Distinguished Guests,

Ladies and Gentlemen,


This Colloquium, which engages speakers from the India International Centre in New Delhi and the National University of Singapore, is in my view, an excellent move. The India International Centre has a distinguished record of encouraging dialogue and bringing together informed students of public affairs and those experienced in policy-making. The Centre’s very distinguished delegation, which is here with us today, exemplifies that tradition very strongly. We are pleased to welcome the members of the delegation, led by Mr N N Vohra, the Director of the India International Centre, to Singapore.


India and Singapore have a long historical relationship. These links go back to the days of British colonial rule. We share many common legacies, especially in the administration of justice and the Civil Service. While we have both developed greatly since those colonial days and have made our own ways as independent nations, we still share many common concerns. India’s role as a dialogue partner of ASEAN and its membership in the ASEAN Regional Forum (ARF) have strengthened its relationships with Singapore and the rest of the region. Besides encouraging co-operation, the dialogue at the ASEAN and ARF forums has led to deeper friendship between our two countries and our regions.


Economic links between Singapore and India are strong. The reform of the Indian economy since 1991 has been an important impetus in this strengthening of our economic relations. Two-way trade between Singapore and India stood at over S$5 billion in 1998. India is one of the fastest growing markets for Singapore and there was an encouraging 24 per cent growth rate in our exports to India last year. Cumulative Singapore investments into India from 1991 to 1998 stood at S$1.3 billion. We can expect more collaboration in the future and this will no doubt be aided by the globalisation process.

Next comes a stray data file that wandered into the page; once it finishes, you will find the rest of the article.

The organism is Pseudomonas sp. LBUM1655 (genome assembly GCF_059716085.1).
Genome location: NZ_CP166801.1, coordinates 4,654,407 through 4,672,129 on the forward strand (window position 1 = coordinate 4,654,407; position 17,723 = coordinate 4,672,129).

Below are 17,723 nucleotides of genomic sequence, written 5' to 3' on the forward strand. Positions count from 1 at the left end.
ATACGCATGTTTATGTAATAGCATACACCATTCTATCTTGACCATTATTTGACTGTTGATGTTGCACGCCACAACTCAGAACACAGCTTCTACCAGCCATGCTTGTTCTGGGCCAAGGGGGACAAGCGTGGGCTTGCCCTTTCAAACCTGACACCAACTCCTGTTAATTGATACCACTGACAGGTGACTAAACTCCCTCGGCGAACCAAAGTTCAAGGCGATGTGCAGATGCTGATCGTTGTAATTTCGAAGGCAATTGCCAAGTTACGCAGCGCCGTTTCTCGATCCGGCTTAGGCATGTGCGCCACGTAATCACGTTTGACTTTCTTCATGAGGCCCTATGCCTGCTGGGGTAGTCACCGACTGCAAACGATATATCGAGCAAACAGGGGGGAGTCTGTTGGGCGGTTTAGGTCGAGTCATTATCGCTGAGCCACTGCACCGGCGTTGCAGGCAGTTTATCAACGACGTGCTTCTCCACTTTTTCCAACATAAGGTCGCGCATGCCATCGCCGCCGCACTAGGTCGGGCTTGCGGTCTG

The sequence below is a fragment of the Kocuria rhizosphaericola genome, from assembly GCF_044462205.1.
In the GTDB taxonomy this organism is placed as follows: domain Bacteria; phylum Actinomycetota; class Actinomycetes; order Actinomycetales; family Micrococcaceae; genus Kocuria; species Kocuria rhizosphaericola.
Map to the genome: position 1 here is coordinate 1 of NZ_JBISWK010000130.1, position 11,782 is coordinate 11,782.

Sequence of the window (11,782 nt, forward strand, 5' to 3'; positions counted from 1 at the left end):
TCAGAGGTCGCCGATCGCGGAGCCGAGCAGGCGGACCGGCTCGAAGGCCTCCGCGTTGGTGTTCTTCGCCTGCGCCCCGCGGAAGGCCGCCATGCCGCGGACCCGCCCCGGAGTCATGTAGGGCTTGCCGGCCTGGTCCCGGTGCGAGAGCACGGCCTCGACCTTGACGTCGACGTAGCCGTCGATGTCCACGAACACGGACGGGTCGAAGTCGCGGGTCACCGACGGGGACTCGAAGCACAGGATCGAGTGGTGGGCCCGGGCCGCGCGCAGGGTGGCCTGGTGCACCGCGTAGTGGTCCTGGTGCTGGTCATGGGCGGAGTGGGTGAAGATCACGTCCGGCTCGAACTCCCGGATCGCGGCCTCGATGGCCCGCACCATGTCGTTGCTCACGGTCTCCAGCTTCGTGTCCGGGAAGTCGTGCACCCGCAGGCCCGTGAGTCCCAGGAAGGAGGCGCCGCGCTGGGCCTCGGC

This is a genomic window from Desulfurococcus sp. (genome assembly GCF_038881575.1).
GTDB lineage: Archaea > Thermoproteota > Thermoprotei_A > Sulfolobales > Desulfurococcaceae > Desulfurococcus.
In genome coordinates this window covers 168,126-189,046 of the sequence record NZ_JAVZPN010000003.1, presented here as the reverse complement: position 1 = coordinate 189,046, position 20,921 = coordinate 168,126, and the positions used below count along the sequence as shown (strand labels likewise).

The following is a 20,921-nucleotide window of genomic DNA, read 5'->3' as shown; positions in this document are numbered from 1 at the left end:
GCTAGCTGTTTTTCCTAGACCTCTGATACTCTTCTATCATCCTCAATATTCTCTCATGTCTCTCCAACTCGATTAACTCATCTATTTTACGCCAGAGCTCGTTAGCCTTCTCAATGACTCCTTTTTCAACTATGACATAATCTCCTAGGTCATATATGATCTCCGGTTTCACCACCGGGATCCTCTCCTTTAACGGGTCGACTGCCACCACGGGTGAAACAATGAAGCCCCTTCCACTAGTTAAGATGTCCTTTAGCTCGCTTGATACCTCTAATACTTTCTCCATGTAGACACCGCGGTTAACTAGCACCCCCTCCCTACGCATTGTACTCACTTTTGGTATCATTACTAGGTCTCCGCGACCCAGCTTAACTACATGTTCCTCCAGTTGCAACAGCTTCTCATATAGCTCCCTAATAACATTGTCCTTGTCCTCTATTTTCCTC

Above all, people-to-people contact is in my view essential to fully develop the dynamics of our relationship. Thus, the expansion of our ties to the cultural and academic spheres is most welcome. The Colloquium builds on these links. Discussions between our scholars and writers, public figures and thinkers from major academic institutions will certainly go a long way toward contributing to the development of a broad-based foundation to buttress bilateral political and economic ties. The new Programme in South Asian Studies of the National University of Singapore, which you have heard from Professor Reeves, is a right step in that direction. Tertiary students in Singapore will now be given the opportunity to gain an in-depth understanding of the history and cultures of the South Asian region. In turn, there would be better knowledge and appreciation of developments in South Asia. I would like to compliment the Programme’s role in organising this Colloquium. The interactions and deliberations of the Colloquium will have an impact, I am sure, on strengthening the healthy and positive ties between our two countries.


In conclusion, let me again wish the Colloquium every success in its deliberations. I am pleased to declare the proceedings officially open.